When central banks buy bonds, this drives up the price of bonds and lowers the rate of return on these assets. On the other hand, when central banks want to reduce the money supply, they sell bonds. To get people to hold these bonds the central bank must offer them at a low price. Those buying the bonds will thus be receiving a good rate of return on their money; in other words, interest rates will rise.

After his critique of classical economic theory, and his presentation of the determinants of total demand for goods and services, surprisingly, Keynes had little to say about how to reduce unemployment and end depressions.

He supported both money creation (monetary policy) and tax cuts as well as more government spending (fiscal policy). In a much-quoted passage, he writes about more government spending to fill the need for more houses, hospitals, schools, and roads. But he notes that many people are likely to object to such “wasteful” spending. Another approach was needed.

If the Treasury were to fill old bottles with banknotes, bury them at suitable depths in disused coal mines which are then filled up to the surface with town rubbish … private enterprise [would] dig the notes up and there need be no more unemployment.

(Keynes 1971—89, vol. 7, p. 129)

And in a much maligned passage, Keynes (1971—89, vol. 7, p. 378) calls for “a somewhat comprehensive socialization of investment.” While many have taken him to be advocating government control of all business investment decisions, Keynes only wanted government spending to stabilize the aggregate level of investment in the national economy (Pressman 1987). He believed that consumer spending was relatively stable, changing little from year to year. Investment, however, was driven by fickle expectations or what he called “animal spirits.” Changes in business confidence or expectations about the future of the economy would change the level of investment and have a large impact on the economy. Moreover, self-fulfilling prophesies were likely to be at work. When businesses were confident, they would invest more and the economy would expand. This boom would reinforce expectations about profits, and lead to even greater optimism and investment. On the other hand, expectations about a poorly performing economy in the future would lower investment, slow economic activity, and reinforce and strengthen business pessimism about future profits. When optimism prevailed the economy would boom, but when pessimism set in there would be dramatic declines in investment and massive unemployment.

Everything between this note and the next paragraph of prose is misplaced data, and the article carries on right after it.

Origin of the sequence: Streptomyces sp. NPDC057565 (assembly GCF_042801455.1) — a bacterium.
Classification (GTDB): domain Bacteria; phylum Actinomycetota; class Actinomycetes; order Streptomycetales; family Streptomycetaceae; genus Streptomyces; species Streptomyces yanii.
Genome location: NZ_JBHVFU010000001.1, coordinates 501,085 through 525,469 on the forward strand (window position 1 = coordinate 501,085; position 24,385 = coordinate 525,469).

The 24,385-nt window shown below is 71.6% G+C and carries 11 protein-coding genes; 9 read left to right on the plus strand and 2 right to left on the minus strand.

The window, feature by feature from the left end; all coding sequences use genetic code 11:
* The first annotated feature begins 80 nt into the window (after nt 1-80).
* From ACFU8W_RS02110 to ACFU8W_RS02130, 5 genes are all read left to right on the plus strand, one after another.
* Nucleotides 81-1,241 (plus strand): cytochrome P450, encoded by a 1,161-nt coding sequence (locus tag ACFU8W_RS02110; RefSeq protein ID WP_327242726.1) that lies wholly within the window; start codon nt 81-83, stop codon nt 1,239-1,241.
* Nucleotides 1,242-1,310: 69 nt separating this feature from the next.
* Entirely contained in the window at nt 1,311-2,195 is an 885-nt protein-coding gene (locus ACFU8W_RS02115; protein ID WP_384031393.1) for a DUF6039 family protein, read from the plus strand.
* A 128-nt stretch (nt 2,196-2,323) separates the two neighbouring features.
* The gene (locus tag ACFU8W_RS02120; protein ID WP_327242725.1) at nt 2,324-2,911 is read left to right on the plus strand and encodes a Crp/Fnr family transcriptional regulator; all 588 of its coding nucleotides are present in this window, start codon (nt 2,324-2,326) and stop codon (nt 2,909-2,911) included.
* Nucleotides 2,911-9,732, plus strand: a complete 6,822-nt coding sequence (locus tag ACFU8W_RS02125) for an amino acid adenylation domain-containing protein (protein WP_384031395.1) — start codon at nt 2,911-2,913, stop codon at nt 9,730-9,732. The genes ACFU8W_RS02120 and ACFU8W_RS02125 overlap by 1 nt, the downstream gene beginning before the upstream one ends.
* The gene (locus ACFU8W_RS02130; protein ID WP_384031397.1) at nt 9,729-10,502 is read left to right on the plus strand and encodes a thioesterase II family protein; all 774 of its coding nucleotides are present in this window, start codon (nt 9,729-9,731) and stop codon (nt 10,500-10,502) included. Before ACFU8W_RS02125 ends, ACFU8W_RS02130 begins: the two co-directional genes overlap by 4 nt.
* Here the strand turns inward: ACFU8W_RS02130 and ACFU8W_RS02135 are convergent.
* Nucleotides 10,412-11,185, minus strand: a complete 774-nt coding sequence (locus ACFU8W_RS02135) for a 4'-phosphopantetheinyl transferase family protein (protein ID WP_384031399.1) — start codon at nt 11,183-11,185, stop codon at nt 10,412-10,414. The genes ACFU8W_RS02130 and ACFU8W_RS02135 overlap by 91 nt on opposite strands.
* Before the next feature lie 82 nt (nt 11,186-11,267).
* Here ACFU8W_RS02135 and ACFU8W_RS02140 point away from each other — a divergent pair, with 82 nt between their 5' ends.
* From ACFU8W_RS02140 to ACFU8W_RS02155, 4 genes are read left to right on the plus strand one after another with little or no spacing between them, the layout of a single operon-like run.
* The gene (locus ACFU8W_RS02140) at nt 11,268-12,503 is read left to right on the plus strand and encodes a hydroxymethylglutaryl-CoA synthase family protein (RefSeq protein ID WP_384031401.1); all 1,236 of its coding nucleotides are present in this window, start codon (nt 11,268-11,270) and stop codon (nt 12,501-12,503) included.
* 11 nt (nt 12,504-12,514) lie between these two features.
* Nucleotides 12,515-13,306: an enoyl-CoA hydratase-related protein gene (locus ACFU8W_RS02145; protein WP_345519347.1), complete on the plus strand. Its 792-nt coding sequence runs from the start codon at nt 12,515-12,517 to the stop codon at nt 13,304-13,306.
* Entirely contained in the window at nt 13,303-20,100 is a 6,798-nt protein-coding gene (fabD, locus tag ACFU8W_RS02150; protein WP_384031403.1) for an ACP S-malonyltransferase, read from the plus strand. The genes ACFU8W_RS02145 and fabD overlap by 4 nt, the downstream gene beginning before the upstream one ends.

The solution to such volatility was to have government stabilize the level of investment. When private investment was low, the government should borrow money (i.e. run a budget deficit) and engage in public investments such as building new roads and bridges as well as spending more money on schools and better education. This would expand the economy as well as improve expectations. In contrast, when business investment was high due to great optimism, government should stop borrowing, repay past loans and cut back on public investment.